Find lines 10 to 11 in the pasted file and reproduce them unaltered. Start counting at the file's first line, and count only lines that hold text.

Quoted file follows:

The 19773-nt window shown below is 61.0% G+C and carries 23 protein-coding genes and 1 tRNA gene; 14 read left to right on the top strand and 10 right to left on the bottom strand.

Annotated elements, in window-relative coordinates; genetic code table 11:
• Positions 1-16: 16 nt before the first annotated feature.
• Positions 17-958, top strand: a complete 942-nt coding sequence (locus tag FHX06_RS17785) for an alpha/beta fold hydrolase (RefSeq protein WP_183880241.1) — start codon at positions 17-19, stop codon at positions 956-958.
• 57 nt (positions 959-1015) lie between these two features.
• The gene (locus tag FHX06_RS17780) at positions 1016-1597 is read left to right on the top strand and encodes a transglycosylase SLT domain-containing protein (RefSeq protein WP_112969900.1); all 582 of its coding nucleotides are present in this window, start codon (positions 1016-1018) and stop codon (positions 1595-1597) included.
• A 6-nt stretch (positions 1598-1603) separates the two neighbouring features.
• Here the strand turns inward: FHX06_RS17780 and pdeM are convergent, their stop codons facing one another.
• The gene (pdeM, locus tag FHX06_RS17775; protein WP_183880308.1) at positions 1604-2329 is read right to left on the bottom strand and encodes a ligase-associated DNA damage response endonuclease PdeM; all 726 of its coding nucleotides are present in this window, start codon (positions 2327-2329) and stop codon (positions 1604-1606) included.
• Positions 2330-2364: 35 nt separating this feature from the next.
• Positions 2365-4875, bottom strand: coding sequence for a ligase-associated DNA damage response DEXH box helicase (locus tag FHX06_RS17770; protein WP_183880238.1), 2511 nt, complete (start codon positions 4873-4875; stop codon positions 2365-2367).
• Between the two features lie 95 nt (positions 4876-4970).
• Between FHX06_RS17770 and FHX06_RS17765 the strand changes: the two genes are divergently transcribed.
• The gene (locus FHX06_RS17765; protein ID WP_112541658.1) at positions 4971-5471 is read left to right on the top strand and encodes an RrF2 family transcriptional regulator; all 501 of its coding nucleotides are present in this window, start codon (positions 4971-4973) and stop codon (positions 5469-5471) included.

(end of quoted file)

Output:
• Positions 2330-2364: 35 nt separating this feature from the next.
• Positions 2365-4875, bottom strand: coding sequence for a ligase-associated DNA damage response DEXH box helicase (locus tag FHX06_RS17770; protein WP_183880238.1), 2511 nt, complete (start codon positions 4873-4875; stop codon positions 2365-2367).